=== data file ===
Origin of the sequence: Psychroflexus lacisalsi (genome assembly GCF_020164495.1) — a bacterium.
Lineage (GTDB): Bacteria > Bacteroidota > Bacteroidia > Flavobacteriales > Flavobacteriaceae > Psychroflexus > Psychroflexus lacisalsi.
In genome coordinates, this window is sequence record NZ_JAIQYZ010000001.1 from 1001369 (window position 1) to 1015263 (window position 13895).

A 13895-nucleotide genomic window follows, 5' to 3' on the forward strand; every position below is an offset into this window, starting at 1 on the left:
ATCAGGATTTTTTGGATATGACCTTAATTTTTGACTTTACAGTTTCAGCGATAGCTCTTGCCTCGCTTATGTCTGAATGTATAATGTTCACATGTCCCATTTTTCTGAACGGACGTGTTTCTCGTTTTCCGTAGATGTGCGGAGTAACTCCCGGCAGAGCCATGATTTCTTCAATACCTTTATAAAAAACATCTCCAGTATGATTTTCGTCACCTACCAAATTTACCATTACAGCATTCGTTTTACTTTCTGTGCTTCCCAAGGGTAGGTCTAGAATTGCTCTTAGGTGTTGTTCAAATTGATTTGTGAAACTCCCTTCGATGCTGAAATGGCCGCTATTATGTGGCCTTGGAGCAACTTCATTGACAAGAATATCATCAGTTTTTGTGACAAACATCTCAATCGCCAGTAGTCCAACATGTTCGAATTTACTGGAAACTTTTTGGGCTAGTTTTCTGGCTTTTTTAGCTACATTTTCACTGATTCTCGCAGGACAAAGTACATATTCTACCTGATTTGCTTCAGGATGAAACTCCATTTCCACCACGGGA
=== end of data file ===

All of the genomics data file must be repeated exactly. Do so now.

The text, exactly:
Origin of the sequence: Psychroflexus lacisalsi (genome assembly GCF_020164495.1) — a bacterium.
Lineage (GTDB): Bacteria > Bacteroidota > Bacteroidia > Flavobacteriales > Flavobacteriaceae > Psychroflexus > Psychroflexus lacisalsi.
In genome coordinates, this window is sequence record NZ_JAIQYZ010000001.1 from 1001369 (window position 1) to 1015263 (window position 13895).

A 13895-nucleotide genomic window follows, 5' to 3' on the forward strand; every position below is an offset into this window, starting at 1 on the left:
ATCAGGATTTTTTGGATATGACCTTAATTTTTGACTTTACAGTTTCAGCGATAGCTCTTGCCTCGCTTATGTCTGAATGTATAATGTTCACATGTCCCATTTTTCTGAACGGACGTGTTTCTCGTTTTCCGTAGATGTGCGGAGTAACTCCCGGCAGAGCCATGATTTCTTCAATACCTTTATAAAAAACATCTCCAGTATGATTTTCGTCACCTACCAAATTTACCATTACAGCATTCGTTTTACTTTCTGTGCTTCCCAAGGGTAGGTCTAGAATTGCTCTTAGGTGTTGTTCAAATTGATTTGTGAAACTCCCTTCGATGCTGAAATGGCCGCTATTATGTGGCCTTGGAGCAACTTCATTGACAAGAATATCATCAGTTTTTGTGACAAACATCTCAATCGCCAGTAGTCCAACATGTTCGAATTTACTGGAAACTTTTTGGGCTAGTTTTCTGGCTTTTTTAGCTACATTTTCACTGATTCTCGCAGGACAAAGTACATATTCTACCTGATTTGCTTCAGGATGAAACTCCATTTCCACCACGGGA